Tick Tock Early Learning Center proudly celebrated the graduation of the preschoolers who will be part of the Classes of 2032 last Tuesday. Donned in their royal blue caps and gowns, 20 preschoolers marched into the playground full of family members to mark this milestone. The students entertained with a show of their musical enrichment exercises and, of course, a wonderful freeform dance performance filled with the joy of the day.
One of the students recited, “Now I’m off to the big kid school,” in a poem highlighting the next phase of their education. Center Director, Karen Ammon, addressing the students and families in English and in Spanish, applauded them for helping their children with a preschool education that readies them for the next phase of their life. Then, as each student was announced, they received a certificate of recognition. The day culminated in a music-filled lunch prepared by all the families and the snapping of pictures with loved ones to memorialize this accomplishment.
“The next project we are working on is to integrate the Pre-K Counts program into our center,” said Ms. Ammon. This program will offer funds to families who do not financially qualify for government-funded childcare, and whose children are perhaps at home with a grandmother or other caregiver, but would greatly benefit from subsidized part time preschool enrichment to ready them for more formal education. Ms. Ammon explained, “Learning center navigation, eating with a group, how to behave in a group setting, even taking care of personal care by themselves are basic skills that are needed for a child to be comfortable from day one in elementary school.”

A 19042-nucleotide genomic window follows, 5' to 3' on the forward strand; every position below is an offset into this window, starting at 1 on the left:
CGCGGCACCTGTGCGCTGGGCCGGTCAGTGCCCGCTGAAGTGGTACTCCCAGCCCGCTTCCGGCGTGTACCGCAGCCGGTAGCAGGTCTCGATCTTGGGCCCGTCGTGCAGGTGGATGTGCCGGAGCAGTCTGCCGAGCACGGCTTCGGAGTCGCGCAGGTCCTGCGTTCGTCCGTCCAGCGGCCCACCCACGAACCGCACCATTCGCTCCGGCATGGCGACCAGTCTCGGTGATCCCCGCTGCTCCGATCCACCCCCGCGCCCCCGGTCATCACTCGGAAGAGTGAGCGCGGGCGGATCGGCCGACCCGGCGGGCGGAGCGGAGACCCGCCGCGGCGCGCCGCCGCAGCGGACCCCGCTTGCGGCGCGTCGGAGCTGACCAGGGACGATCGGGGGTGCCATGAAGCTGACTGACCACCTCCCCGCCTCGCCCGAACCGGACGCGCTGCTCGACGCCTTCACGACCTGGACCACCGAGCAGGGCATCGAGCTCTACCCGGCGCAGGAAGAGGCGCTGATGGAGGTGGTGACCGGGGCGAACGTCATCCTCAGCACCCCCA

Research has long shown that measures of classroom attention, effort, discipline, and participation are positively affected by pre-primary school attendance as evidenced in a working paper by the William Davison Institute of the University of Michigan, which states, “This positive effect on behavioral skills provides empirical evidence on some of the pathways by which pre-primary affected subsequent primary school test performance (Currie, 2001). Moreover, these behavioral skills are as important as cognitive skills to future success in life (Blau and Currie, 2004, Heckman et al., 2006).” [Citation: Berlinski, Samuel and Galiani, Sebastian and Gertler, Paul J., The Effect of Pre-Primary Education on Primary School Performance (July 2006). William Davidson Institute Working Paper No. 838.]
For more information on Pre-K Counts or Tick Tock Early Learning Center, visit Ticktockelc.org.